The Presidential Daily Brief


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    Ally CMO Andrea Brimmer Curates for OZY

    We strive to ensure that OZY readers hear from a wide range of voices and perspectives — a particularly important mission given today’s polarized climate. That’s why we reach out to interesting, impactful figures from around the globe and across the political spectrum. 

    Today, Ally Financial’s chief marketing and PR officer Andrea Brimmer joins the ranks of OZY guest editors like Karl Rove, Neil Blumenthal and Jeff Bridges. An industry thought leader, Brimmer was named to Ad Age’s “Women to Watch” list in 2018, won the Financial Communication Society’s Marketer of the Year award last year and was named to the Forbes list of the 50 Most Influential CMOs. A Detroit native, Brimmer shares the financial news most on her mind below. Opinions shared here are Ally’s. None of the brands, persons or other properties mentioned are affiliated with or partners of Ally.

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    #MeToo Movement Is Driving Forward Good Conversations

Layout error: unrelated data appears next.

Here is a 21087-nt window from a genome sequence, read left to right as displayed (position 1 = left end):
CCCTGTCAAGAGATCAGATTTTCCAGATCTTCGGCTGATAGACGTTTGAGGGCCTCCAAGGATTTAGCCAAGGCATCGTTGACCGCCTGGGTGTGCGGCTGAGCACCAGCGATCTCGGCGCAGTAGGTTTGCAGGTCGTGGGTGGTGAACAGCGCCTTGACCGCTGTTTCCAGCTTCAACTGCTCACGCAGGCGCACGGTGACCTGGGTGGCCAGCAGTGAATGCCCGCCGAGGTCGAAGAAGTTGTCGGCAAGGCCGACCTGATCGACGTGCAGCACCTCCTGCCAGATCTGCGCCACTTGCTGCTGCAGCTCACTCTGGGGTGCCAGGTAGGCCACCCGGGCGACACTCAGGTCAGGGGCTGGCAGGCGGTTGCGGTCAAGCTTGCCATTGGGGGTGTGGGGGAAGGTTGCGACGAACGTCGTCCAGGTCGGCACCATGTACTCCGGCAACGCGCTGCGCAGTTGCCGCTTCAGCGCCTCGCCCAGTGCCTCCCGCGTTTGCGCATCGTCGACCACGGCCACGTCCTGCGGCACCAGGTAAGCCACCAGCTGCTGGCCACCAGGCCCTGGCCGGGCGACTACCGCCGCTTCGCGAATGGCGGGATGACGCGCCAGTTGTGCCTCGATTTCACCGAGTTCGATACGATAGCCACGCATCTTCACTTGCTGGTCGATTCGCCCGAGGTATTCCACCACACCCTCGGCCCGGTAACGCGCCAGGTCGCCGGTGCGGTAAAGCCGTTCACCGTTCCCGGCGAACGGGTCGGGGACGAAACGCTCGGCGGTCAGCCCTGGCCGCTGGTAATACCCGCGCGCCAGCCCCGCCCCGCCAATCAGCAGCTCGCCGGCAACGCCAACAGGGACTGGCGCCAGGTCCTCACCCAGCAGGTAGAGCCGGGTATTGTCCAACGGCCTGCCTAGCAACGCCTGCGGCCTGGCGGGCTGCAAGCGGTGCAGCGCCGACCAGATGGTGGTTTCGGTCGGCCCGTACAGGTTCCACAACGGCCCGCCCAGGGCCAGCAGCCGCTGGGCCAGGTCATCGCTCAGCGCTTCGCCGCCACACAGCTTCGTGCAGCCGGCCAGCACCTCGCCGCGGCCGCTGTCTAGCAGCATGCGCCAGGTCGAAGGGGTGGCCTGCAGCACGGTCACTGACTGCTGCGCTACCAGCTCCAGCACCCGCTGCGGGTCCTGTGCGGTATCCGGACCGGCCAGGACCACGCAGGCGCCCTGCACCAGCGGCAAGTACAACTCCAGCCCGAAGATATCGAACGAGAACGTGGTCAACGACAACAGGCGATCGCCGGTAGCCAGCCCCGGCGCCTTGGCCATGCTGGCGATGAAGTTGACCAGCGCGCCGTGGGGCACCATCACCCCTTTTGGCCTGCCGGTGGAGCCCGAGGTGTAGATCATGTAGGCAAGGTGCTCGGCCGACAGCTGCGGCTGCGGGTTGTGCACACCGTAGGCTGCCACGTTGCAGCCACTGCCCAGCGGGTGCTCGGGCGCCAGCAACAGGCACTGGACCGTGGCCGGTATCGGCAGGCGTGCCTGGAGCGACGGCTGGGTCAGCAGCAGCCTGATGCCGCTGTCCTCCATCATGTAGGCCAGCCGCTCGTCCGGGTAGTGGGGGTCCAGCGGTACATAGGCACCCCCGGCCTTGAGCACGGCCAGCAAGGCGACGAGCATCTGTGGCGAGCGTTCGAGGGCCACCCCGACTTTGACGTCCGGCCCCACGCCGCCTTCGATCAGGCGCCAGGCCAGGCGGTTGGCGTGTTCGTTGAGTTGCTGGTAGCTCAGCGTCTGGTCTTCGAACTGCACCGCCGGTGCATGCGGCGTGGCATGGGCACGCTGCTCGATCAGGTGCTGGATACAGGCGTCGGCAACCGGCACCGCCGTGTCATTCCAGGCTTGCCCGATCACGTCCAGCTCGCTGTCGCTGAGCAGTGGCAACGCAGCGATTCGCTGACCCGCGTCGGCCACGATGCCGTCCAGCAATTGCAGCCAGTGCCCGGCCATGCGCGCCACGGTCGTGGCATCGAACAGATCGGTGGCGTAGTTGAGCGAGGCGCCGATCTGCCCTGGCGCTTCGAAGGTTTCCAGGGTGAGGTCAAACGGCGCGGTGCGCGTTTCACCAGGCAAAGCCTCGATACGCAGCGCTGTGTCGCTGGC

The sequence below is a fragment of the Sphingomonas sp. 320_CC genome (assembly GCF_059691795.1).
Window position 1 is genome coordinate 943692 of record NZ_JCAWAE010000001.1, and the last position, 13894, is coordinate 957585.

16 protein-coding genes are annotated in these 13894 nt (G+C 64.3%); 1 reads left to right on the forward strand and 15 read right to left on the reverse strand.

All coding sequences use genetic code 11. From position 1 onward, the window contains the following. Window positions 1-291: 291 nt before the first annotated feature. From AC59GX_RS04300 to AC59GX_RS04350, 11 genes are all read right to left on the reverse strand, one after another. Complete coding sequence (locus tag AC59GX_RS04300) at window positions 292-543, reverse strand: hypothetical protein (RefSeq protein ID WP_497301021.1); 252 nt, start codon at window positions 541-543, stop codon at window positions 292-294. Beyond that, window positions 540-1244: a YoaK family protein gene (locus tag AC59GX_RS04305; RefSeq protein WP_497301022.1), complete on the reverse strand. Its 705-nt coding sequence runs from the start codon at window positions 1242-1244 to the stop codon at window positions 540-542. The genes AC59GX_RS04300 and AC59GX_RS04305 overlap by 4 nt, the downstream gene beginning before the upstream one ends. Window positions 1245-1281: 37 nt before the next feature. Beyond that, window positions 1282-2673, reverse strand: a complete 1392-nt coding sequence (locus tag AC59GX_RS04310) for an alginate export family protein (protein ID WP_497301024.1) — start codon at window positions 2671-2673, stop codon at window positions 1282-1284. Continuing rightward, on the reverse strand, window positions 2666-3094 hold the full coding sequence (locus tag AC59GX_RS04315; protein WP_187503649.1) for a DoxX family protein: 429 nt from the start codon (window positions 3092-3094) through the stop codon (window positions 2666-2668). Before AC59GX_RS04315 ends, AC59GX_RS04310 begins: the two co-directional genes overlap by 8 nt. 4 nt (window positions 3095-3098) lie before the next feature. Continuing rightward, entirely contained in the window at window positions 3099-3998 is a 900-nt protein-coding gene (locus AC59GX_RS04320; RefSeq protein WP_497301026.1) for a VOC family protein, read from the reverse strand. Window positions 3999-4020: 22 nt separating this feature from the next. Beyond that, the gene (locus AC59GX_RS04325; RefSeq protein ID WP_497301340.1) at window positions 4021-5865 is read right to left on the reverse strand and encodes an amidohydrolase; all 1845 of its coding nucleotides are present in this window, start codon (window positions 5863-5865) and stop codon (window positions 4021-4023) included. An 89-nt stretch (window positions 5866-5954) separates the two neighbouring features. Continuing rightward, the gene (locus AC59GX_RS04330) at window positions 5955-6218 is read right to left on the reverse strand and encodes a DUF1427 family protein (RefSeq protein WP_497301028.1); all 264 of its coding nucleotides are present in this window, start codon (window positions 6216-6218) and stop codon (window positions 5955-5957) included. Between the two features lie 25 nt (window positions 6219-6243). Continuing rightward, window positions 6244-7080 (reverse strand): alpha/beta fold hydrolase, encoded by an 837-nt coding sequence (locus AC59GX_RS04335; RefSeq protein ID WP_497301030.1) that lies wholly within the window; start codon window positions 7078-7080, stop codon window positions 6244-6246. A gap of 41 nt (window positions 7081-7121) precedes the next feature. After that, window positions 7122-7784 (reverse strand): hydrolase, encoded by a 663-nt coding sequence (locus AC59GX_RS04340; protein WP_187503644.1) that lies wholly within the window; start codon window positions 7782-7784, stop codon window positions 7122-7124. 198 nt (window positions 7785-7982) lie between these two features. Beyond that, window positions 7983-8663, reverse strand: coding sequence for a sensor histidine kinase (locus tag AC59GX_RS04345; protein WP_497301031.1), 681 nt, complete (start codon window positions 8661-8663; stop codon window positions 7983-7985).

Firms are debating in-office romances following this week’s resignation of Intel CEO Brian Krzanich over his having a consensual relationship with a colleague, breaking the company’s “non-fraternization” rule. The #MeToo movement generally is shining a much-needed light on continued inequities facing women in meaningful and powerful positions, and what we as women have to put up with. This is awesome because it forces the right kind of conversations. I’m so glad women finally have the bravery to force these discussions, and I’m pleased to see companies taking responsibility and implementing needed changes.